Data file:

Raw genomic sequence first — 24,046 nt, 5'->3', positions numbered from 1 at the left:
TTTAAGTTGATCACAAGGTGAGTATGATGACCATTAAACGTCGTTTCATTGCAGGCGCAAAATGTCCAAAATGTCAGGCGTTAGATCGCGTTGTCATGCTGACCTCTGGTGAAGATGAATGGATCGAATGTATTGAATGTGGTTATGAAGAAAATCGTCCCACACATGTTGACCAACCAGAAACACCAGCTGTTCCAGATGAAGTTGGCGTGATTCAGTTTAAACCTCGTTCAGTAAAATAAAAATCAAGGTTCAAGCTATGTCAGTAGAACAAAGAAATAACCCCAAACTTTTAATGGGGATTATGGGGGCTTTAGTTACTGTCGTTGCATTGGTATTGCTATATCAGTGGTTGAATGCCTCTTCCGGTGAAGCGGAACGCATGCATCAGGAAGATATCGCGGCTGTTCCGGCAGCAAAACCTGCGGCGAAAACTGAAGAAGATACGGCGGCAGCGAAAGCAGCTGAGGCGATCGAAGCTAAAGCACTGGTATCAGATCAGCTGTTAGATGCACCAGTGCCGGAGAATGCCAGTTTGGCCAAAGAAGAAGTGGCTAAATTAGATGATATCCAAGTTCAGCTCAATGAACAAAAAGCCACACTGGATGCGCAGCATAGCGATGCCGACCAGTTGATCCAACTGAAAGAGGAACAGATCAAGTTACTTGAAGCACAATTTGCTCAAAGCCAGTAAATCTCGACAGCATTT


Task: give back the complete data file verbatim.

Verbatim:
Raw genomic sequence first — 24,046 nt, 5'->3', positions numbered from 1 at the left:
TTTAAGTTGATCACAAGGTGAGTATGATGACCATTAAACGTCGTTTCATTGCAGGCGCAAAATGTCCAAAATGTCAGGCGTTAGATCGCGTTGTCATGCTGACCTCTGGTGAAGATGAATGGATCGAATGTATTGAATGTGGTTATGAAGAAAATCGTCCCACACATGTTGACCAACCAGAAACACCAGCTGTTCCAGATGAAGTTGGCGTGATTCAGTTTAAACCTCGTTCAGTAAAATAAAAATCAAGGTTCAAGCTATGTCAGTAGAACAAAGAAATAACCCCAAACTTTTAATGGGGATTATGGGGGCTTTAGTTACTGTCGTTGCATTGGTATTGCTATATCAGTGGTTGAATGCCTCTTCCGGTGAAGCGGAACGCATGCATCAGGAAGATATCGCGGCTGTTCCGGCAGCAAAACCTGCGGCGAAAACTGAAGAAGATACGGCGGCAGCGAAAGCAGCTGAGGCGATCGAAGCTAAAGCACTGGTATCAGATCAGCTGTTAGATGCACCAGTGCCGGAGAATGCCAGTTTGGCCAAAGAAGAAGTGGCTAAATTAGATGATATCCAAGTTCAGCTCAATGAACAAAAAGCCACACTGGATGCGCAGCATAGCGATGCCGACCAGTTGATCCAACTGAAAGAGGAACAGATCAAGTTACTTGAAGCACAATTTGCTCAAAGCCAGTAAATCTCGACAGCATTT